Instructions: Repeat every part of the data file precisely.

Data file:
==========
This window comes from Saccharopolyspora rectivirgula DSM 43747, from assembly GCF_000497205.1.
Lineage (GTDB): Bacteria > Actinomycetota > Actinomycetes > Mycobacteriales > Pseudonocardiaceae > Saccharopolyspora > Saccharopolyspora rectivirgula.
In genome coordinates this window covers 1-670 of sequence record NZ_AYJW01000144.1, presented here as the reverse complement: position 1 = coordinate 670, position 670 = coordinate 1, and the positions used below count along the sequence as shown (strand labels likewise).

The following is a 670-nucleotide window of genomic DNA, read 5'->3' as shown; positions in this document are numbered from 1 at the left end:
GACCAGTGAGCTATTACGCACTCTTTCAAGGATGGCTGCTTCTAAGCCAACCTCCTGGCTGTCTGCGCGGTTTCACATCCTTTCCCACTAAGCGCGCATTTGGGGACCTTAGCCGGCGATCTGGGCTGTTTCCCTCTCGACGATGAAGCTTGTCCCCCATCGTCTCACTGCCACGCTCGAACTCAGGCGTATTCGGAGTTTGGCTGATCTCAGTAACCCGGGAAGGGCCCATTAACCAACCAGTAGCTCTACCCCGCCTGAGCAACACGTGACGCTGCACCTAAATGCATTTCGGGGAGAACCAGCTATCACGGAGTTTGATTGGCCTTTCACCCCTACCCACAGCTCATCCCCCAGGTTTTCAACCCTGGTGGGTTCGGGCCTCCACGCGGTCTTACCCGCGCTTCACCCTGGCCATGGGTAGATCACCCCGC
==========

This window comes from Saccharopolyspora rectivirgula DSM 43747, from assembly GCF_000497205.1.
Lineage (GTDB): Bacteria > Actinomycetota > Actinomycetes > Mycobacteriales > Pseudonocardiaceae > Saccharopolyspora > Saccharopolyspora rectivirgula.
In genome coordinates this window covers 1-670 of sequence record NZ_AYJW01000144.1, presented here as the reverse complement: position 1 = coordinate 670, position 670 = coordinate 1, and the positions used below count along the sequence as shown (strand labels likewise).

The following is a 670-nucleotide window of genomic DNA, read 5'->3' as shown; positions in this document are numbered from 1 at the left end:
GACCAGTGAGCTATTACGCACTCTTTCAAGGATGGCTGCTTCTAAGCCAACCTCCTGGCTGTCTGCGCGGTTTCACATCCTTTCCCACTAAGCGCGCATTTGGGGACCTTAGCCGGCGATCTGGGCTGTTTCCCTCTCGACGATGAAGCTTGTCCCCCATCGTCTCACTGCCACGCTCGAACTCAGGCGTATTCGGAGTTTGGCTGATCTCAGTAACCCGGGAAGGGCCCATTAACCAACCAGTAGCTCTACCCCGCCTGAGCAACACGTGACGCTGCACCTAAATGCATTTCGGGGAGAACCAGCTATCACGGAGTTTGATTGGCCTTTCACCCCTACCCACAGCTCATCCCCCAGGTTTTCAACCCTGGTGGGTTCGGGCCTCCACGCGGTCTTACCCGCGCTTCACCCTGGCCATGGGTAGATCACCCCGC